Ironic slogan – “nuke the whales” demonstrates self-reflexive and critical attitude of the left, a response of free citizens to an onslaught of animal protection rights propaganda. As long as such slogans are possible – and call attention to the responsibilities of the state, cultural environment has not become uninhabitable for free citizenry. This slogan is a case in point of a critique of mediated, virtual reason, which is badly needed (and has been postulated by the “situationists” and Debord in the late sixties and by Baudrillard in the seventies and eighties) Critique of the virtual reason – following critique of pure and instrumental, theoretical and pragmatic, religious and secularized, ideological and technocratic, iconic and linguistic reason – should help us “decontaminate” and reconstruct the cultural environment of a society. This is what the Serbian anti-Milosevic protestors invented in their peaceful mass demonstrations on the streets of Belgrade – they had symbolically “decontaminated” their language and symbols from poisonous manipulation by war propaganda issued and disseminated by the nationalists-controlled state television (seen from this point of view, the decision of the NATO military planners to bomb TV studio, appears less arbitrary than had been assumed). Decontamination makes it possible to detect and destroy deadly viruses of war propaganda and psychological manipulation. “Even Mona Lisa smiles differently after Duchamp had painted her a moustache”. (Sloterdijk, 2002, 109)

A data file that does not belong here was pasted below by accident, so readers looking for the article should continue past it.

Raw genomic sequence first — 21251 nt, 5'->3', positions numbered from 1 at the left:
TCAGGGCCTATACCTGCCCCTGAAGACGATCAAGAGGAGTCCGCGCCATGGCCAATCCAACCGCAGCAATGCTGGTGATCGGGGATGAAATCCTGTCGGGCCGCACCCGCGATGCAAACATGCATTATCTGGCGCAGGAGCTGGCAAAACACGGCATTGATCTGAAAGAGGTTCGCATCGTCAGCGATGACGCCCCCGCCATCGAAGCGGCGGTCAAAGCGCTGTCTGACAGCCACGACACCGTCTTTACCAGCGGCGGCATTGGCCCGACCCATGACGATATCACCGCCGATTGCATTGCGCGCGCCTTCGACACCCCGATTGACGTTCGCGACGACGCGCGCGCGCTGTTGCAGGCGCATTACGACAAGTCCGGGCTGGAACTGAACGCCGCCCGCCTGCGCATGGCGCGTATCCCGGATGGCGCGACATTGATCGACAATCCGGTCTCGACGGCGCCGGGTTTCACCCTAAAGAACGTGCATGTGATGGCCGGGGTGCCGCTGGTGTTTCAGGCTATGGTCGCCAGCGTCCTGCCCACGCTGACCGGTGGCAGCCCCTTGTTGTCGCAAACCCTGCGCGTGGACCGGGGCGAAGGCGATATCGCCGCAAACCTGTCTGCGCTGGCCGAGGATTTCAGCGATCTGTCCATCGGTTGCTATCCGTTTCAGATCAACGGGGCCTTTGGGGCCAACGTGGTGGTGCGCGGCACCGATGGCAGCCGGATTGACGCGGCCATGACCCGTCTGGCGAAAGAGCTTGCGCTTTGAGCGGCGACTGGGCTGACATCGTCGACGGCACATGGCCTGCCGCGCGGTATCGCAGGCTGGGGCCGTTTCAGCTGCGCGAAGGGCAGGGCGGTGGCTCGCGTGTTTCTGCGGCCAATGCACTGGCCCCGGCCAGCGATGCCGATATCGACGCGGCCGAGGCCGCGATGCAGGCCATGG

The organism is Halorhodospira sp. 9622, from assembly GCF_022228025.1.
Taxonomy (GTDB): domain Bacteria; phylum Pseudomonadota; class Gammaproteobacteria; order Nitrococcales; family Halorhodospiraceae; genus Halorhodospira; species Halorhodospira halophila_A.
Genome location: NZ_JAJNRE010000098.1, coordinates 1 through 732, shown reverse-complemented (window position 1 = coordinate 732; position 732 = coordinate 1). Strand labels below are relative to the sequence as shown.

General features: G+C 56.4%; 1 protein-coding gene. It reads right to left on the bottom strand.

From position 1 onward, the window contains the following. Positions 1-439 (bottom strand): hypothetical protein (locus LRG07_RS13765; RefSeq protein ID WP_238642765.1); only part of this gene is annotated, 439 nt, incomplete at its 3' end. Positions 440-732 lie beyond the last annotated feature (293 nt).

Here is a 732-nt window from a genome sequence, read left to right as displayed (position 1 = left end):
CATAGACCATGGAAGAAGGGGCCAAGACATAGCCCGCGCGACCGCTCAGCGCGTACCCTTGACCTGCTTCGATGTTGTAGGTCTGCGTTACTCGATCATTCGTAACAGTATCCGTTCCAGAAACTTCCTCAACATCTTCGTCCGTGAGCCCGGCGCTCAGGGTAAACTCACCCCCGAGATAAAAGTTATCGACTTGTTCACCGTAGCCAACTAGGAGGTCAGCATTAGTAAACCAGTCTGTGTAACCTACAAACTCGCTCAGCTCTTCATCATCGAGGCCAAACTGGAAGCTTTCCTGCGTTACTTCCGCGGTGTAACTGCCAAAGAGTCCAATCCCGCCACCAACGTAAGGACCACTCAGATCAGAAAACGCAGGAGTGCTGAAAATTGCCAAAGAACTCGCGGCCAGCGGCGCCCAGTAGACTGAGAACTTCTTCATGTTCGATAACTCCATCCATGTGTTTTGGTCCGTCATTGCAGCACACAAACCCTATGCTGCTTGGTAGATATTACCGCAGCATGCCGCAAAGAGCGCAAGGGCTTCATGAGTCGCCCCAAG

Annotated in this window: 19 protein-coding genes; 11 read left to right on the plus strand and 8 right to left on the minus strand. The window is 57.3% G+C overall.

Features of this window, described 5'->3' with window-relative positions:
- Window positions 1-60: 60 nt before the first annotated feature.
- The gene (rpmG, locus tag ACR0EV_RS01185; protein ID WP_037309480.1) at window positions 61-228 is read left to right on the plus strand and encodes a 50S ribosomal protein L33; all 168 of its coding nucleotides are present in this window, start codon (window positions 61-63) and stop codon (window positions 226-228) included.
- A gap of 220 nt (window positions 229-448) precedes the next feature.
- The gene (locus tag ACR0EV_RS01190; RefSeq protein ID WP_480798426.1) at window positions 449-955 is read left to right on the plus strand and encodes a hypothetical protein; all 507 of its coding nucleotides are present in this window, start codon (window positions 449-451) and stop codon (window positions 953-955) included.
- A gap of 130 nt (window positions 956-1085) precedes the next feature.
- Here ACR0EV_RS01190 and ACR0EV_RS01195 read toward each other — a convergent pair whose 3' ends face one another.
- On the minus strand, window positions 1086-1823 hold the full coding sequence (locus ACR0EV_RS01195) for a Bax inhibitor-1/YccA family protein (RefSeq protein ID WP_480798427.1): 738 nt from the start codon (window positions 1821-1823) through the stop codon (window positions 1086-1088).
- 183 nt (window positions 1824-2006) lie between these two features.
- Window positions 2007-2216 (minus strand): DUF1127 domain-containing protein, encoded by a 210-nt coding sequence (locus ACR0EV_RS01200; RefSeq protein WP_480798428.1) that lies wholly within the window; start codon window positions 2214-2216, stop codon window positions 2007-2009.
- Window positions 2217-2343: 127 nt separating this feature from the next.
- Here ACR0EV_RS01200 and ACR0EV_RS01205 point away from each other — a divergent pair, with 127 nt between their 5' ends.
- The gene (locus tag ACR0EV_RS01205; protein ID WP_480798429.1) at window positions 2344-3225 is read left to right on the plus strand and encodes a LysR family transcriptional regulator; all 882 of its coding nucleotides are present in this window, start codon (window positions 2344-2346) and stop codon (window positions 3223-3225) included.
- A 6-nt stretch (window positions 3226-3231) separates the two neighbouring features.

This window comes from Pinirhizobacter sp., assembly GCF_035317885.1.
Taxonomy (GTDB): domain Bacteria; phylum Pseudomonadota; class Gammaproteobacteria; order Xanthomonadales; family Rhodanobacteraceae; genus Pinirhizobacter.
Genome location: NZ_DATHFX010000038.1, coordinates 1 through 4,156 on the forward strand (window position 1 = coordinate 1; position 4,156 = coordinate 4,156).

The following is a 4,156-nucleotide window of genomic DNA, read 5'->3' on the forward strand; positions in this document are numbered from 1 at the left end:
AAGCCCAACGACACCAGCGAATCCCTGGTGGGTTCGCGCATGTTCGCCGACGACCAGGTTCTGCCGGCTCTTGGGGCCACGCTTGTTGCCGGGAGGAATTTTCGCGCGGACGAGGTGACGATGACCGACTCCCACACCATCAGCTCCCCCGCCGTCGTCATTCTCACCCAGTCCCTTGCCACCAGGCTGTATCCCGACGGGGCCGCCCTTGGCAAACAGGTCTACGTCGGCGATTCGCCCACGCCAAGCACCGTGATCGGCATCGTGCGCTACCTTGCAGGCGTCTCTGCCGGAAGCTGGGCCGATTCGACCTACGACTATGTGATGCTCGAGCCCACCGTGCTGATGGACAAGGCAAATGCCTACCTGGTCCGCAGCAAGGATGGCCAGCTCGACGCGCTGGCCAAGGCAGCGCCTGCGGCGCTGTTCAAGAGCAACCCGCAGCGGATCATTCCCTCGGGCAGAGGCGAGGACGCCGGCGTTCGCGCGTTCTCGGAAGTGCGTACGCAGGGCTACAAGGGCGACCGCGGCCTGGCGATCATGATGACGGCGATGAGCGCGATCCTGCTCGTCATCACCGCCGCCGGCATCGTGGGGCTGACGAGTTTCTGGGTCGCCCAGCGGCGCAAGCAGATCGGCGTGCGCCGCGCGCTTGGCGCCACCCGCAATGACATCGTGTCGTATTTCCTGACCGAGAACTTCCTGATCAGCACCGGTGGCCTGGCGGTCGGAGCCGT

However, when designing a decontamination project for the media, we have to bear in mind that the mediascape offers both opportunities and threats for prospective de-contaminators;

 

·             Opportunities: contemporary interactive multimedia – especially the individualized and mobile devices (laptops, palmtops, mobile phones) increase the penetration of the consumer market (we can be reached by commercial advertising everywhere all the time) - but by the same token and at the same time also provide windows of opportunity for counter-penetration of the communication channels by interest groups, counter-mobilization within virtual space by alternative social movements and the construction of a political alternative (successful cases include the Zapatistas in Mexico, the protesters in Seattle and the “orange”  mobilization against electoral fraud in the Ukraine);

 

and